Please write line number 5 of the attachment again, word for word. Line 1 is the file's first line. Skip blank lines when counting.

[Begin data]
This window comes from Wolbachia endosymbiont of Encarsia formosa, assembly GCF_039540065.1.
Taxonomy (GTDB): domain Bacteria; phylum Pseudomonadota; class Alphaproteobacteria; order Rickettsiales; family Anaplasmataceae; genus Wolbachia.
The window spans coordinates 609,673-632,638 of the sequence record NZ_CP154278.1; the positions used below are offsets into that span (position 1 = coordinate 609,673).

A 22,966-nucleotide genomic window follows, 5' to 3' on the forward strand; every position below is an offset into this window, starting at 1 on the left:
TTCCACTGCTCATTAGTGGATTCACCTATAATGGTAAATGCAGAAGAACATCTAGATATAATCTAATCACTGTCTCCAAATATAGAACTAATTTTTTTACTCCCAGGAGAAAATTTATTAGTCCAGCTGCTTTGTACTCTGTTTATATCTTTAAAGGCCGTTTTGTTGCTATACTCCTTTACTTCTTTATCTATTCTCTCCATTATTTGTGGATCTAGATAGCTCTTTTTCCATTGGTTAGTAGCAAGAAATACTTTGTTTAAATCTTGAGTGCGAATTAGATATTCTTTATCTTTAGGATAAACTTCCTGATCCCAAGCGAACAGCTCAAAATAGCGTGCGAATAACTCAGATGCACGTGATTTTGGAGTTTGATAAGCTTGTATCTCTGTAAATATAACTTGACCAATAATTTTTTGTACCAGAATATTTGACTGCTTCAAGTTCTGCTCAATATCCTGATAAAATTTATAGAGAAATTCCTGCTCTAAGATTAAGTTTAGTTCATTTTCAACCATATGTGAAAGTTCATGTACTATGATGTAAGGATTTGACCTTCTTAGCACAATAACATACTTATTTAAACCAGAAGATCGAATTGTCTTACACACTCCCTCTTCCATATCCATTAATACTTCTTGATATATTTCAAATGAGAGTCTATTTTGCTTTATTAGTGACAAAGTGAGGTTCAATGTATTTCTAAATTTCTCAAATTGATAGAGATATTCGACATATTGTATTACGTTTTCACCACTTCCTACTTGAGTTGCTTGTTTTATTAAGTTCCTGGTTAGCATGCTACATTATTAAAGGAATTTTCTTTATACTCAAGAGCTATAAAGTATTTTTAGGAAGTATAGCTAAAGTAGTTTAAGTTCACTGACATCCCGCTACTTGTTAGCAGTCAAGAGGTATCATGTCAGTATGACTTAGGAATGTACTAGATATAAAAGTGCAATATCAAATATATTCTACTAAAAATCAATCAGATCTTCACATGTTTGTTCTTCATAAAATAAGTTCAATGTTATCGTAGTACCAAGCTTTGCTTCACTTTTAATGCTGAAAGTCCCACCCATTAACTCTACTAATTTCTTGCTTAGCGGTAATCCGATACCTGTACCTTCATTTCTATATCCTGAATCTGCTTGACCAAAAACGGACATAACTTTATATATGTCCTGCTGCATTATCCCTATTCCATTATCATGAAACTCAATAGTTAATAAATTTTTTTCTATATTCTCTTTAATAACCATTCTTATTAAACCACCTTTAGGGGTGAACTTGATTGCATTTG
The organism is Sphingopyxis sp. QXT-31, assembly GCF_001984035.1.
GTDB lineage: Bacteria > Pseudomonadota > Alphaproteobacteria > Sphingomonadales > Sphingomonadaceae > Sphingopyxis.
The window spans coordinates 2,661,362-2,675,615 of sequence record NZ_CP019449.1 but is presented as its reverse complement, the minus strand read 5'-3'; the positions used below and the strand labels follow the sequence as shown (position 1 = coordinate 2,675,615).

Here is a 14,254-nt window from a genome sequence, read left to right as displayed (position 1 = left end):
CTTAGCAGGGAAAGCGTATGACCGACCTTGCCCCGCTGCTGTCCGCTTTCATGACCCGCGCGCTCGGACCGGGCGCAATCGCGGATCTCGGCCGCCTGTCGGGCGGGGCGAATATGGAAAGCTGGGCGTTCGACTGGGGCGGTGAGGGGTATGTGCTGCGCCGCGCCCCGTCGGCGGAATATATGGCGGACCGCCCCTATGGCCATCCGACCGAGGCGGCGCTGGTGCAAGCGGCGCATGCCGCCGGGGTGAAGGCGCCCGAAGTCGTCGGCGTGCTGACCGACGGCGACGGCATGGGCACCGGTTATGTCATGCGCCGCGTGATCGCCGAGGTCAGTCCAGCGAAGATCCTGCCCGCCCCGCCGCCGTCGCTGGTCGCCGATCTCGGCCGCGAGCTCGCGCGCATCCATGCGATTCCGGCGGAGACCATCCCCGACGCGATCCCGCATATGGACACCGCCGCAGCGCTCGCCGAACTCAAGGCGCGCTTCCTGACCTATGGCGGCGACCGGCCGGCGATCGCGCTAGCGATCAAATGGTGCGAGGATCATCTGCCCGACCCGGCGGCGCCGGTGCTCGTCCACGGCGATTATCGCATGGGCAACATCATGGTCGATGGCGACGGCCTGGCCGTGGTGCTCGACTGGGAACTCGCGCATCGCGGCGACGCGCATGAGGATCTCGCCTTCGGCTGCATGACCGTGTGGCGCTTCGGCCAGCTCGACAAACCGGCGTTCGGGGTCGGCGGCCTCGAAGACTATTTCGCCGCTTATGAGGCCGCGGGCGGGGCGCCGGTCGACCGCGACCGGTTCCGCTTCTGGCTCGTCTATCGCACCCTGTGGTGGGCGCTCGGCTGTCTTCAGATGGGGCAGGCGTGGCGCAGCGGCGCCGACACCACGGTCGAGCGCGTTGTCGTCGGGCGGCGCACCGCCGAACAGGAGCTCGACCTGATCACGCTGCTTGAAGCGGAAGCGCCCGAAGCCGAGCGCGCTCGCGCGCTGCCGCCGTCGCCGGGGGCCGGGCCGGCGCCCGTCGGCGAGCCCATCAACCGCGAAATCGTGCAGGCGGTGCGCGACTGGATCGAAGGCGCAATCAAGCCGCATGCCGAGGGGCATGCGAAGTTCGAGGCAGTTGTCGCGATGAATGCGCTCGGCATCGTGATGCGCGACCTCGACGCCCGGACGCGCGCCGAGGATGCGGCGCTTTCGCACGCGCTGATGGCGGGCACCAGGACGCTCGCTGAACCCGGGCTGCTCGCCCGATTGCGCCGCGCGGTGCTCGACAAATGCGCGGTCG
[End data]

TTCCACTGCTCATTAGTGGATTCACCTATAATGGTAAATGCAGAAGAACATCTAGATATAATCTAATCACTGTCTCCAAATATAGAACTAATTTTTTTACTCCCAGGAGAAAATTTATTAGTCCAGCTGCTTTGTACTCTGTTTATATCTTTAAAGGCCGTTTTGTTGCTATACTCCTTTACTTCTTTATCTATTCTCTCCATTATTTGTGGATCTAGATAGCTCTTTTTCCATTGGTTAGTAGCAAGAAATACTTTGTTTAAATCTTGAGTGCGAATTAGATATTCTTTATCTTTAGGATAAACTTCCTGATCCCAAGCGAACAGCTCAAAATAGCGTGCGAATAACTCAGATGCACGTGATTTTGGAGTTTGATAAGCTTGTATCTCTGTAAATATAACTTGACCAATAATTTTTTGTACCAGAATATTTGACTGCTTCAAGTTCTGCTCAATATCCTGATAAAATTTATAGAGAAATTCCTGCTCTAAGATTAAGTTTAGTTCATTTTCAACCATATGTGAAAGTTCATGTACTATGATGTAAGGATTTGACCTTCTTAGCACAATAACATACTTATTTAAACCAGAAGATCGAATTGTCTTACACACTCCCTCTTCCATATCCATTAATACTTCTTGATATATTTCAAATGAGAGTCTATTTTGCTTTATTAGTGACAAAGTGAGGTTCAATGTATTTCTAAATTTCTCAAATTGATAGAGATATTCGACATATTGTATTACGTTTTCACCACTTCCTACTTGAGTTGCTTGTTTTATTAAGTTCCTGGTTAGCATGCTACATTATTAAAGGAATTTTCTTTATACTCAAGAGCTATAAAGTATTTTTAGGAAGTATAGCTAAAGTAGTTTAAGTTCACTGACATCCCGCTACTTGTTAGCAGTCAAGAGGTATCATGTCAGTATGACTTAGGAATGTACTAGATATAAAAGTGCAATATCAAATATATTCTACTAAAAATCAATCAGATCTTCACATGTTTGTTCTTCATAAAATAAGTTCAATGTTATCGTAGTACCAAGCTTTGCTTCACTTTTAATGCTGAAAGTCCCACCCATTAACTCTACTAATTTCTTGCTTAGCGGTAATCCGATACCTGTACCTTCATTTCTATATCCTGAATCTGCTTGACCAAAAACGGACATAACTTTATATATGTCCTGCTGCATTATCCCTATTCCATTATCATGAAACTCAATAGTTAATAAATTTTTTTCTATATTCTCTTTAATAACCATTCTTATTAAACCACCTTTAGGGGTGAACTTGATTGCATTTG